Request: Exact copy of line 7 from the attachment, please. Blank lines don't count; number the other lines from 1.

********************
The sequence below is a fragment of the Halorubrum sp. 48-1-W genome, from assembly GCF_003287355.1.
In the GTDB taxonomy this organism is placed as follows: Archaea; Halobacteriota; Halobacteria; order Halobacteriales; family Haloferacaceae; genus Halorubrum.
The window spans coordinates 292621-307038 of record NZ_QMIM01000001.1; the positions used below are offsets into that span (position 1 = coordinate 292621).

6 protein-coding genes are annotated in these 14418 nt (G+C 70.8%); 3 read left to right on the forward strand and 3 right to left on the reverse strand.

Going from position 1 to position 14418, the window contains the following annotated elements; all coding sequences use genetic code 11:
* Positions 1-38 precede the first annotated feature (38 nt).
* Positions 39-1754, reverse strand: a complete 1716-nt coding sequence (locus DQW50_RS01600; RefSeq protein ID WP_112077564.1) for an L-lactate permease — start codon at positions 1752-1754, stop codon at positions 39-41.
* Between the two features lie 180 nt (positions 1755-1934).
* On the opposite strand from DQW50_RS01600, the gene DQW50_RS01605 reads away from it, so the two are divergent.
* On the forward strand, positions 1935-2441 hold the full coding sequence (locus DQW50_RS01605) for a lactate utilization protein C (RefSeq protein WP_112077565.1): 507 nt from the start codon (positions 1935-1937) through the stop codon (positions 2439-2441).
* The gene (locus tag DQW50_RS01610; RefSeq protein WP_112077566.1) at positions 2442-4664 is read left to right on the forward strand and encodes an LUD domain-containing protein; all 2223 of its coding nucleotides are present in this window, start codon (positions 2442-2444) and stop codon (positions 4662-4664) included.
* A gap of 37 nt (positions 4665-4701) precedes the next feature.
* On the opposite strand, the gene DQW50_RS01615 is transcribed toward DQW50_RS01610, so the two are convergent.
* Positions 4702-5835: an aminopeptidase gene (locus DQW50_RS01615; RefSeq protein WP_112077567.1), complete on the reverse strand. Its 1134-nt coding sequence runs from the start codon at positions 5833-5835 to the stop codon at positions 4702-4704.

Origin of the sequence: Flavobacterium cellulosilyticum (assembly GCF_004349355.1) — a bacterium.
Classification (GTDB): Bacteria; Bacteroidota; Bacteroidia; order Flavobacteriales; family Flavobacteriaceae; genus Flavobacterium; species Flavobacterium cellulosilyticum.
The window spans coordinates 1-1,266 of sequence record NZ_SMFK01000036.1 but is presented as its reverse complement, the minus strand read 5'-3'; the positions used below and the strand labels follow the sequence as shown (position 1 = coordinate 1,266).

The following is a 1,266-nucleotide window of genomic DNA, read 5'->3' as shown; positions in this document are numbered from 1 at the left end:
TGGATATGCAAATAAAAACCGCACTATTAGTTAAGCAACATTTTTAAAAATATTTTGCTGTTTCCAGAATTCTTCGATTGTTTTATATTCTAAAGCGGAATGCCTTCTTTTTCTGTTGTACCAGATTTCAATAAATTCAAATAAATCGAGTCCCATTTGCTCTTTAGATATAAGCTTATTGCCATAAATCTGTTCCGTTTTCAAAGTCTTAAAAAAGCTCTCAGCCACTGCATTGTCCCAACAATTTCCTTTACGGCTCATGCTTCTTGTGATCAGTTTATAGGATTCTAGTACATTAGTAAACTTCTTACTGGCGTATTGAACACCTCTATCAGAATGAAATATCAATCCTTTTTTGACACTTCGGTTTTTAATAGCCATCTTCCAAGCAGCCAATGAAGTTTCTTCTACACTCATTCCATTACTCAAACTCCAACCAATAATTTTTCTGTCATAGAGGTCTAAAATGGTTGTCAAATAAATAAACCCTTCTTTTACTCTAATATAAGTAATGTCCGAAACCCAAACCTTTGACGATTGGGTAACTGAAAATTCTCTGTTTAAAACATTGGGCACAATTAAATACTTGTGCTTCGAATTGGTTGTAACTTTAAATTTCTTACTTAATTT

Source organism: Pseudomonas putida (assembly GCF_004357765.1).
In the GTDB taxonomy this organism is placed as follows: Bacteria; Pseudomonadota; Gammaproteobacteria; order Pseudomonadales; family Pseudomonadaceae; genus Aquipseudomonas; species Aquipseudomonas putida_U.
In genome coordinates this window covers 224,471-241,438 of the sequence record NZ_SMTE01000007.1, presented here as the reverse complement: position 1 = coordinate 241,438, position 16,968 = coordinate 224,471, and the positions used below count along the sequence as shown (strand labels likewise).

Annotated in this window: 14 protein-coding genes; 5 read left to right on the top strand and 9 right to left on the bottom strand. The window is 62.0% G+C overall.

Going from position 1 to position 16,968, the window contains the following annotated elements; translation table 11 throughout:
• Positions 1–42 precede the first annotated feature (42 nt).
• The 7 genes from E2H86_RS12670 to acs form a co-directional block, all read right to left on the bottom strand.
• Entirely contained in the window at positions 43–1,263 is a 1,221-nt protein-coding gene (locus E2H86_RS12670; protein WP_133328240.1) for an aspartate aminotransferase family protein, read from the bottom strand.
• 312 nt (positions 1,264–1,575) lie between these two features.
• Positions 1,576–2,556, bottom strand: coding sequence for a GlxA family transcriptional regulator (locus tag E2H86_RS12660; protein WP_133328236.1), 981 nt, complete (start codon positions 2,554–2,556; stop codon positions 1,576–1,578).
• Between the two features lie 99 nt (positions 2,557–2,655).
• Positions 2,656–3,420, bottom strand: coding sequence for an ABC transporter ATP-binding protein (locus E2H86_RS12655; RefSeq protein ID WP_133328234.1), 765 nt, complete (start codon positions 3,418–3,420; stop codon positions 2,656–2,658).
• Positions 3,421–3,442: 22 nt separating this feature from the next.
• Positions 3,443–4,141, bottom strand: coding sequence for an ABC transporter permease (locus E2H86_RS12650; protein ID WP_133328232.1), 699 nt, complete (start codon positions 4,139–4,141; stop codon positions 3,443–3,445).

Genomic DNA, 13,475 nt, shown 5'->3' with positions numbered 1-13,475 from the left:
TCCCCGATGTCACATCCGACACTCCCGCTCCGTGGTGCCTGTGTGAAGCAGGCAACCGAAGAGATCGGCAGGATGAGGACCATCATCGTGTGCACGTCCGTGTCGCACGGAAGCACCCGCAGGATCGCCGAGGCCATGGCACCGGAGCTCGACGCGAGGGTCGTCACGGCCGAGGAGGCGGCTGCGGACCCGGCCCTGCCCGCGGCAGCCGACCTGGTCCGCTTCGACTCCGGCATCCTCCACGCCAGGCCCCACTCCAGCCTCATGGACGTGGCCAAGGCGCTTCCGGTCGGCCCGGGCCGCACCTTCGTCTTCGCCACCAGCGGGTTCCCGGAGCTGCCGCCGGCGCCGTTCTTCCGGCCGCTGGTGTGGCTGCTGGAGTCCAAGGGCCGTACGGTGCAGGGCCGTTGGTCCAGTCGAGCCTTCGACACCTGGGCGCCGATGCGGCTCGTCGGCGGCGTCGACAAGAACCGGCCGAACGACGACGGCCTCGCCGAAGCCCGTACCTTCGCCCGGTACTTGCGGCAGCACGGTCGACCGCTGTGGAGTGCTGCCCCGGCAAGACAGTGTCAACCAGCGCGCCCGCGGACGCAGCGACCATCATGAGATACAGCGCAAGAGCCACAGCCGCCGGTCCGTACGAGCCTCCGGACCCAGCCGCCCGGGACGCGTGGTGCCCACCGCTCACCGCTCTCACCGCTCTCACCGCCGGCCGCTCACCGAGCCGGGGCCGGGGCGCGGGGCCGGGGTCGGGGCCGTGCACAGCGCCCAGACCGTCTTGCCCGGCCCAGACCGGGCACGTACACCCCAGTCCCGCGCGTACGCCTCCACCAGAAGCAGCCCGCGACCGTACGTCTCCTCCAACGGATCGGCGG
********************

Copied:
* Positions 39-1754, reverse strand: a complete 1716-nt coding sequence (locus DQW50_RS01600; RefSeq protein ID WP_112077564.1) for an L-lactate permease — start codon at positions 1752-1754, stop codon at positions 39-41.